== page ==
WASHINGTON — Federal health officials are reshuffling their systems for distributing COVID-19 vaccines as they try to reassert control over the country’s divided response to the pandemic and prevent more unnecessary deaths.
States will no longer be allowed to order as many vaccines as they want, a shift intended to prevent doses from expiring in places where people are hesitant to get their shots while ensuring there’s a steady stream of boosters for people eager for a third injection. The new restrictions, which have not been publicly announced, were laid out by the Centers for Disease Control and Prevention in an email that was sent to state officials earlier this week and obtained by the Los Angeles Times.
“We are focused on responsibly managing our inventory and reducing the risk of waste while still providing an ample supply to everyone,” the email said, adding that “jurisdictions will have access to a pro rata share” of the national supply, meaning allocations will be based on states’ population and current stockpile.
Other limitations were recently put in place for the limited national stockpile of monoclonal antibodies, which unvaccinated people have increasingly relied on to prevent their coronavirus infections from becoming life threatening.
The distribution changes reflect the gap between vaccinated and unvaccinated Americans, a chasm that is poised to grow as federal regulators authorize booster shots for vulnerable people, as well as pediatric vaccines likely become available to younger children this year. Health experts said the rift is forcing President Joe Biden’s administration to rebalance its approach to the pandemic as it confronts the challenge of saving lives in places where its recommendations are routinely rejected.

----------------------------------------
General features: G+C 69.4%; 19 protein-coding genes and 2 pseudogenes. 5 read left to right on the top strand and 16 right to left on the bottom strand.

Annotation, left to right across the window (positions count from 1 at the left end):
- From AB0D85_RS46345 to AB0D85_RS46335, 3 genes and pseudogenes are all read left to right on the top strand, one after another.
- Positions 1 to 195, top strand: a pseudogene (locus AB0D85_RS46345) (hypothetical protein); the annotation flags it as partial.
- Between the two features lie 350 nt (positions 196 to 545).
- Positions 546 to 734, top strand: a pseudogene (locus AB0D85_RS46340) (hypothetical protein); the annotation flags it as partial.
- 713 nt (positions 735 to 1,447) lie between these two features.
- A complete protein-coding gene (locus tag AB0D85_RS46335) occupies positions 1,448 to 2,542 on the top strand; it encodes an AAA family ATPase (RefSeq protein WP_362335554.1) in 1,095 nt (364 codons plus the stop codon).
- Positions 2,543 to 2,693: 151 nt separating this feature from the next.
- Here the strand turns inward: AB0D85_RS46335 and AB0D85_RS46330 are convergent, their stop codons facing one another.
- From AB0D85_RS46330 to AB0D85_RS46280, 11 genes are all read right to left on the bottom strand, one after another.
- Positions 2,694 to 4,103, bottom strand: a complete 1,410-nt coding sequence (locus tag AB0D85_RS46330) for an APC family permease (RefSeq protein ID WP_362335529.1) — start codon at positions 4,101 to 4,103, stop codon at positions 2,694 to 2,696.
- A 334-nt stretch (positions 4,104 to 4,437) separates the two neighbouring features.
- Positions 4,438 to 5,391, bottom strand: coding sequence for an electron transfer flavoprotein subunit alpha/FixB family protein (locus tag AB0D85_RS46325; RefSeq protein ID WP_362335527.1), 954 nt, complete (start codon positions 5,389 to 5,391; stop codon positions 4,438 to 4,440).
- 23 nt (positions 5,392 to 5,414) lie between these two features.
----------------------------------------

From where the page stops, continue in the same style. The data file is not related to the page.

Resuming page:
“We are going to have two countries, two vaccine nations,” said Peter Hotez, professor of pediatrics and molecular virology and microbiology and co-director of the Texas Children’s Hospital Center for Vaccine Development. “And the third immunization and the pediatric vaccinations will widen that gap between the two nations.”
Biden is attempting to avoid that outcome as the country approaches its second pandemic winter — which could bring increased hospitalizations and deaths as flu season returns and people spend more time indoors — by expanding vaccine requirements in hopes of pressuring more people to get their shots.
But the president is encountering entrenched resistance along partisan lines, particularly in Republican-led states in the South where the more contagious delta variant has caused caseloads to surge. Even within heavily Democratic states like California, vaccination rates can vary along with party affiliation and religion — white evangelicals have been particularly opposed to the vaccine.
Richard Besser, who served as acting CDC director under former President Barack Obama, said that “we are definitely in a situation where the country is divided.”
“And with that our chances of really getting this under control go way down,” Besser said. “Once the response to this pandemic became so politicized, the ability to have a national response to this pandemic evaporated.”